Two House of Representatives Friday’s members claim that gay or same-sex marriage is completely alien to the Nigerian culture in particular and the African traditions in general.
They said allowing such a practice would strongly offend the sensibilities of the people.
The federal lawmakers, Hon. Alhassan Ado Doguwa, who is the majority leader of the House and Hon. Benjamin Kalu, the House Spokesman, were reacting to the threats of sanctions issued by the President of the United States of America, Joe Biden, on the refusal of countries to enact laws that will accommodate the rights of Lesbian, Gay, Bisexual, Transgender and Queer and Intersex (LGBTQI) people across the world.
It will be recalled that Biden recently issued a memo, directing state agencies operating in foreign jurisdictions to expand and protect the rights of LGBTQI people internationally.
“To further repair our moral leadership, I’m also issuing a presidential memo to agencies to reinvigorate our leadership on the LGBTQI issues and do it internationally,” he reportedly announced during a forceful speech at the State Department to rebuild US credibility worldwide.
He also threatened to impose various degrees of sanction on countries that failed to heed the directives.
“When foreign governments move to restrict the rights of LGBTQI+ persons or fail to enforce legal protections in place, thereby contributing to a climate of intolerance, agencies engaged abroad shall consider appropriate responses, including using the full range of diplomatic and assistance tools and, as appropriate, financial sanctions, visa restrictions, and other actions.
“All human beings should be treated with respect and dignity and should be able to live without fear no matter who they are or whom they love.
“The United States belongs at the forefront of this struggle – speaking out and standing strong for our most dearly held values,” the memo read.
At the moment, Nigeria has legislation prohibiting same-sex marriages. In January 2014, under former President Goodluck Jonathan, the country enacted and signed the Same-Sex-Marriage (Prohibition) Act, criminalising any form of gay marriage.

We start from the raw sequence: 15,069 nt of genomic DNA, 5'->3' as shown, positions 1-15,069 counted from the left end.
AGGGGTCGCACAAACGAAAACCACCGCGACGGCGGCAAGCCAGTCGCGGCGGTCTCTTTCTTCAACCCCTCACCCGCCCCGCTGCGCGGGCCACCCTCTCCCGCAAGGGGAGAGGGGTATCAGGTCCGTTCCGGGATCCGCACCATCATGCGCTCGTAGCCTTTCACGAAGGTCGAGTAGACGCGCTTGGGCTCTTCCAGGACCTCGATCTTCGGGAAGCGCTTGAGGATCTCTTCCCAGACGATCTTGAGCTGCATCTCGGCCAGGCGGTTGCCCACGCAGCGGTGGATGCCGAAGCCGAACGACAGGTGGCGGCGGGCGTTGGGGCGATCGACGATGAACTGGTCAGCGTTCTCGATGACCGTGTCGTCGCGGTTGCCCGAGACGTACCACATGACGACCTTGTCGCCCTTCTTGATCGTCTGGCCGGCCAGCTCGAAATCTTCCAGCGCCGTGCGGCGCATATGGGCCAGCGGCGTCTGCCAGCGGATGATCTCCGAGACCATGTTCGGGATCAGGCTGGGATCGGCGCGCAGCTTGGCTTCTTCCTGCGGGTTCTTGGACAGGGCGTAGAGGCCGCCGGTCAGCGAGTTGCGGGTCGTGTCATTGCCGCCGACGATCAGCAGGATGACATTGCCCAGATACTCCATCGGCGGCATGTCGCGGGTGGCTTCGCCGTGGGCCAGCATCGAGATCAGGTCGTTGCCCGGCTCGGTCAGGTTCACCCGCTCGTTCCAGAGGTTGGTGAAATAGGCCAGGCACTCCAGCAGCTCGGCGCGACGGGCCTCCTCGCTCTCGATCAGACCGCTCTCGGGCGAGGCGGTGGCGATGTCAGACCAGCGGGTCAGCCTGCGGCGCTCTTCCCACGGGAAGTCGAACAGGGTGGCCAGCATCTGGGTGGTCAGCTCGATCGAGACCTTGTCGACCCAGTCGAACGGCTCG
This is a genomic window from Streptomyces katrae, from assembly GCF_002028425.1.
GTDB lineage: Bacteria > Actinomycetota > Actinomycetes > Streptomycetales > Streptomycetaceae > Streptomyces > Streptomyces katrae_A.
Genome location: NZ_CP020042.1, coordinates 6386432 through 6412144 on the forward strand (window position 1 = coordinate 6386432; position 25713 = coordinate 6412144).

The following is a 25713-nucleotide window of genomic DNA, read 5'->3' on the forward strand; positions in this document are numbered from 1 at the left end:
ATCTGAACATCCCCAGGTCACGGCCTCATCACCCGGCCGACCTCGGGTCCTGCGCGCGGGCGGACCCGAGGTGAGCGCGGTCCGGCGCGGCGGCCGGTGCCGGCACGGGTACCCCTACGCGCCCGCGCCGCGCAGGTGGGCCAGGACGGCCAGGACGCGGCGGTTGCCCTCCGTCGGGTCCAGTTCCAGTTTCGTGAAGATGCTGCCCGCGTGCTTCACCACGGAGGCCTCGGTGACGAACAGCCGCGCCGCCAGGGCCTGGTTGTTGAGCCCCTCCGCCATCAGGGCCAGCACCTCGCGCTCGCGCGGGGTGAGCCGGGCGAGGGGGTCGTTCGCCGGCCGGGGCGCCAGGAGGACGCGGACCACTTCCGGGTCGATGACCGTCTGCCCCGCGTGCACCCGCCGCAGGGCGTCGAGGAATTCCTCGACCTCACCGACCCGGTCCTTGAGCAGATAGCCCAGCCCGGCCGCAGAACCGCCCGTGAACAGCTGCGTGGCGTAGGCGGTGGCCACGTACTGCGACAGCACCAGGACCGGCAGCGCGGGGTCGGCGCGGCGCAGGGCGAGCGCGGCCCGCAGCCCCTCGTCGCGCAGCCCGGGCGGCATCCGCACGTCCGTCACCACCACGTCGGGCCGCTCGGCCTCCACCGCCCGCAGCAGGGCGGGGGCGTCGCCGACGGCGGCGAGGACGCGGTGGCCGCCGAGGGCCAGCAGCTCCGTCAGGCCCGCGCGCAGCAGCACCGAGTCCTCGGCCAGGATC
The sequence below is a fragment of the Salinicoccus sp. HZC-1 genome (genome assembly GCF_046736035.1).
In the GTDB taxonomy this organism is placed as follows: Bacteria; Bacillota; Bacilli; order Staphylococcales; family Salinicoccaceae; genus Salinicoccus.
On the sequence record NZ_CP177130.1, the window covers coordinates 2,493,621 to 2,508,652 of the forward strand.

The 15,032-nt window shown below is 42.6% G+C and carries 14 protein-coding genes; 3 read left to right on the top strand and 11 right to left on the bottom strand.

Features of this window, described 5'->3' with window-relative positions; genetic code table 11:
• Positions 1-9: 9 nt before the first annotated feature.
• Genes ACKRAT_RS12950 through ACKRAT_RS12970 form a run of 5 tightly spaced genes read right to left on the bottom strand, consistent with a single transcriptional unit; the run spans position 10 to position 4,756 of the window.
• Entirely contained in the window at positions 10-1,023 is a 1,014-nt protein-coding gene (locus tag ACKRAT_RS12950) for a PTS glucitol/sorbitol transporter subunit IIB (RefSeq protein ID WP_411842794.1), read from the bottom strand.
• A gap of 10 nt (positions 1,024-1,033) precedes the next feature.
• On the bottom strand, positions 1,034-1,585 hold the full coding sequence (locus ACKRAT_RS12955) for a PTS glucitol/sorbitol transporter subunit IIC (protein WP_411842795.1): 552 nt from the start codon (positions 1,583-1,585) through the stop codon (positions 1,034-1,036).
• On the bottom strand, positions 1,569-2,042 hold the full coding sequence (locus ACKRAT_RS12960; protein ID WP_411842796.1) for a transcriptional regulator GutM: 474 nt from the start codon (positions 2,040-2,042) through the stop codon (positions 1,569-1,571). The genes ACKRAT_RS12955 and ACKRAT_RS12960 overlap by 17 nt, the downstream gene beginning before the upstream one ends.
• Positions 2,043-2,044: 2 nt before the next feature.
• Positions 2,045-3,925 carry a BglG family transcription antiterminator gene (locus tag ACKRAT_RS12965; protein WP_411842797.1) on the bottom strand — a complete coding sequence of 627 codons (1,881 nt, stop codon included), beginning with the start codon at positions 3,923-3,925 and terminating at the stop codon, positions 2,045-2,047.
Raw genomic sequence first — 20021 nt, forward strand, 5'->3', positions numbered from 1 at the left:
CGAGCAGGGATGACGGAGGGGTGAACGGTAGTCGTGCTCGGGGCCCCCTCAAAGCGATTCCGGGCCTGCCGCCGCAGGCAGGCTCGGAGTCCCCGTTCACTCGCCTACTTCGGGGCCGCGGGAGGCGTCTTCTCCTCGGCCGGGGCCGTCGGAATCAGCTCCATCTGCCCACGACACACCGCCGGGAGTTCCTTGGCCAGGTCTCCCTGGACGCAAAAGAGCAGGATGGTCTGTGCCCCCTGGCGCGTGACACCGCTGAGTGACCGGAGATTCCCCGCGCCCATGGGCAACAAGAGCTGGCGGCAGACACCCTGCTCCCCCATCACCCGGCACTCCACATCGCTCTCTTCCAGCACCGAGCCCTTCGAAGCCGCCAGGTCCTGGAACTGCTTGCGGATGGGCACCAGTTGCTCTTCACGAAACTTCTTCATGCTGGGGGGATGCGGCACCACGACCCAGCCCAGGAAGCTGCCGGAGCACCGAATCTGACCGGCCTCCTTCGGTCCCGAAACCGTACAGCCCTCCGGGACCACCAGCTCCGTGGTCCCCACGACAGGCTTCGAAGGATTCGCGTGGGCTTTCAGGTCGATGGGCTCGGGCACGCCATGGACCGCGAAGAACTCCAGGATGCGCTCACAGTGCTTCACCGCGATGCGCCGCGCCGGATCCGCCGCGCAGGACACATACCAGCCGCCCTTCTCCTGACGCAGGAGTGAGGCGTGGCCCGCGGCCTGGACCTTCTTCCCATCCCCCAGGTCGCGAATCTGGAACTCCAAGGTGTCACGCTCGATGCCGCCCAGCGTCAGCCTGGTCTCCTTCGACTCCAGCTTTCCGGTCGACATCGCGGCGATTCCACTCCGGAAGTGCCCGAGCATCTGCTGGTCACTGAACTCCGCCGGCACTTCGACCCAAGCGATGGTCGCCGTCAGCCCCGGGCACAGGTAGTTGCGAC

With the law, a jail term of between 10 to 14 years awaits anyone practising gay marriage within the Nigerian jurisdiction. The law prohibits cohabitation between same-sex sexual partners, public show of same-sex relationships, registration, operation or participation in gay clubs, societies, and organisations.
Speaking exclusively to Saturday Vanguard on the recent US President’s memo, the House Leader, Doguwa, said that gay marriage was against the Nigerian people’s culture.
He said that such laws to allow the practice of same-sex marriage cannot be contemplated by the national assembly whether now or in the near future.
“It will not work here. It can’t work in Nigeria because we must respect our setting’s peculiarities here as an institution. This is Nigeria. This is not America. This is not England. This is Nigeria, where we must have to respect some of our traditions. We must also respect some of our religious bodies.
“We have Christians, we have Muslims and I thank God that both Christianity and Islam, which are the two major religions, are all against the disposition of such kind of legislation. I don’t think that the Nigerian legislature will entertain anything like gay here in the near future.
“We will not entertain that and it is going to be blasphemous if we can begin to consider such laws. It is against our culture and the provision of the two major religions.
“It is obnoxious as far as I am concerned,” Doguwa said. Asked if he was aware of the sanctions, the lawmaker, who represents Doguwa/TuneIn Wada Federal Constituency of Kano State, said that sanctions have limits.
“Sanctions? There are limits to sanctions. They can continue to sanction as long as we know that what we are doing is right within the context of our culture, our religions, within the context of our institutional expectations.
“I don’t think that we can be threatened by anything. Sanction or no sanction, we will only stand by what we think is right within the context of our institutional existence,” he said.
In the same vein, the Chairman, House Committee on Media and Public Affairs, Kalu, said that foreign countries do not make laws for Nigerians and as such memo cannot be binding on the people.
However, he advised foreign powers to instead lobby than to coarse others in any piece of legislation they may have interest in.
He stressed that it was incumbent on the people to decide which laws they would enact.
He said: “Foreign sovereignties should not determine the nature of our legislation. The content of our legislation is determined by the people we represent. That’s why if you go to our constitution when you open the page on preambles, you will see “We the people of Nigeria”. That “We the people” element reflects the principle of democracy which is the government of the people by the people and for the people.”